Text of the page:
# $H^*(S^1\times S^3;\mathbb{Z})$ and $H^*(S^1\vee S^3 \vee S^4;\mathbb{Z})$ are not isomorphic as rings

I'm stuck to prove that the singular cohomology groups with coefficients in $\mathbb{Z}$, $H^*(S^1\times S^3;\mathbb{Z})$ and $H^*(S^1\vee S^3 \vee S^4;\mathbb{Z})$, are not isomorphic as rings.

What I've done so far: First I calculated the cohomology groups:

$H^n(S^1\vee S^3 \vee S^4)\cong H^n(S^1\times S^3)\cong\begin{cases} \mathbb{Z}, & \text{if }n=0,1,3,4\\ 0, & \text{else. } \end{cases}$

I used that $H^n(S^1\times X)\cong H^n(X)\oplus H^{n-1}(X)$, the isomorphismus $$f:H^n(X)\oplus H^{n-1}(X)\to H^n(S^1\times X)$$is given by $$(\eta_1,\eta_2)\mapsto (\pi_X^*(\eta_1)+\xi \times \eta_2),$$ with $\xi\in H^1(S^1)$ a generator and $\pi_X:S^1\times X\to X$ is the projection. Furthermore, I used that for the reduced singular cohomology it is : $H_{red}^n(S^1\vee S^3 \vee S^4)\cong H_{red}^n(S^1)\oplus H_{red}^n(S^3)\oplus H_{red}^n(S^4)$ for all $n\ge 0$.

Then we defined the cup-product in singular cohomology $$\cup: H^p(X,A;R)\otimes H^q(X,B;R)\to H^{p+q}(X,A\cup B;R)$$ by $$\cup([\alpha],[\beta]):=[\alpha\cup\beta].$$ See here cup-product for singular homology? for the definition.

The cup-product is the ring-multiplication of the cohomology groups, in our cases is $A=B=\emptyset$. Next I considered

1. $\cup: H^1(S^1\times S^3)\otimes H^3(S^1\times S^3)\rightarrow H^4(S^1\times S^3)$ and we can identify: $H^1(S^1\times S^3)\cong H^0(S^3)$, $H^3(S^1\times S^3)\cong H^3(S^3)$, $H^4(S^1\times S^3)\cong H^3(S^3)$.

2. $\cup: H^1(S^1\vee S^3 \vee S^4)\otimes H^3(S^1\vee S^3 \vee S^4)\rightarrow H^4(S^1\vee S^3 \vee S^4)$ and we can identify: $H^1(S^1\vee S^3 \vee S^4)\cong H^1(S^1)$, $H^3(S^1\vee S^3 \vee S^4)\cong H^3(S^3)$ and $H^4(S^1\vee S^3 \vee S^4)\cong H^4(S^4)$.

But now I'm stuck. I think I have to choose generators of the cohomology groups, multiply them and find out what the difference in both rings is. But I didn't know how to do this exactly, how to choose generators an so on (because I don't know, what the generators are). Could you help me to complete the proof? Best, mrs.mop

Edit: Meanwhile I considered the cup product on $H^*(S^n)$ and for the generators $1\in H^0(S^n)$, $x\in H^n(S^n)$ it is $1\cup x=1$, $x\cup 1=x$ and $x\cup x=0$. Therefore the product of the two nonzero generators 1 and x under $\cup: H^1(S^1\times S^3)\otimes H^3(S^1\times S^3)\rightarrow H^4(S^1\times S^3)$ is nonzero.

If you consider $\cup: H^1(S^1\vee S^3 \vee S^4)\otimes H^3(S^1\vee S^3 \vee S^4)\rightarrow H^4(S^1\vee S^3 \vee S^4)$, in the answer is claimed that the product of two generators is zero (I don't know how to prove this).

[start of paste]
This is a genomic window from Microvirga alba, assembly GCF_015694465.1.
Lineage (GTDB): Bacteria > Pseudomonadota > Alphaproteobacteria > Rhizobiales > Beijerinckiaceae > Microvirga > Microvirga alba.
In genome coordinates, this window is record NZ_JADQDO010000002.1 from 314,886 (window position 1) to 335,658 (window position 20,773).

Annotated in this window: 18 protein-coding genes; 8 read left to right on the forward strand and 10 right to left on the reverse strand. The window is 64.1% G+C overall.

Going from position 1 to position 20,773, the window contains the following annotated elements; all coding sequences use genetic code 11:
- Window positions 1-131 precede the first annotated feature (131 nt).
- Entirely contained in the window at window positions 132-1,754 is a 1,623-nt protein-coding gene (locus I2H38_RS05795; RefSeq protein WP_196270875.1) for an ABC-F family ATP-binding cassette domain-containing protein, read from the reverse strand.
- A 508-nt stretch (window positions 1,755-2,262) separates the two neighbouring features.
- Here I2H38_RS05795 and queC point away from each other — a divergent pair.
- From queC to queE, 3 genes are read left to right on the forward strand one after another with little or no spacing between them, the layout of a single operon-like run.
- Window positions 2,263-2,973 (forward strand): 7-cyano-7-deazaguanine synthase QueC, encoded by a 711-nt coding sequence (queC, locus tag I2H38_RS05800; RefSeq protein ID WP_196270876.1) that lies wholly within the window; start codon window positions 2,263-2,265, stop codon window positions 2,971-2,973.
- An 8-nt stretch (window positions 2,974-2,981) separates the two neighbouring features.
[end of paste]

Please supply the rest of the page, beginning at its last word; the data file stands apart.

Can I conclude that the cohomologys are not isomorphic as rings?

• Do you know Kunneth formula?? – Anubhav Mukherjee Nov 7 '15 at 12:57
• no, I don't know this formula from lecture. (But it seems we will discuss the theorem in lecture in the next few weeks) – user197416 Nov 7 '15 at 13:04
• What do you know about the cup product? Just the definition? – user99914 Nov 7 '15 at 13:24
• I know the properties (acssociative property, distributivity, the "commutativity"..), the cross product in singular cohomology (we had the the same definition as you can see here math.stackexchange.com/questions/759969/… ), which is in strong relation with the cup-product I think. That's all. – user197416 Nov 7 '15 at 13:36

I am assuming cohomology with $\mathbb{Z}$ coefficient. If $\alpha \in H^1(S^1\times S^3), \beta \in H^3(S^1\times S^3)$ be two generators , then by kunneth formula, $\alpha \cup \beta \in H^4(S^1\times S^3)$ is a generator.
On the other hand if $a\in H^1(S^1\vee S^3\vee S^4)$ and $b\in H^3(S^1\vee S^3\vee S^4)$ be two generators, then $a\cup b$ is zero.
• thanks. how to choose the generators in the special case above? does then the multiplication on $H^*(S^1\vee S^3\vee S^4)$ send everything to zero ? – user197416 Nov 7 '15 at 17:53
• I'm not sure what you mean or what exactly to do, sorry. For $H^*(S^n)$ we have the cup products $1\cup x=x$, $x\cup 1=x$, $x\cup x=0$, with $1$ is a generator of $H^0(S^n)$ and $x$ is a generator of $H^n(S^n)$.But I still don't understand why $a\cup b$ is zero for 2. Could you elaborate your answer a littlebit? – user197416 Nov 7 '15 at 22:09
• consider the inclusion map $S^1\vee S^3 \to S^1\vee S^3\vee S^4$, then this map induced an isomorphism in 1st and 3rd co-homology group... now for $S^1\vee S^3$ $H^4$ is zero, so $a\cup b$ is zero. – Anubhav Mukherjee Nov 8 '15 at 8:09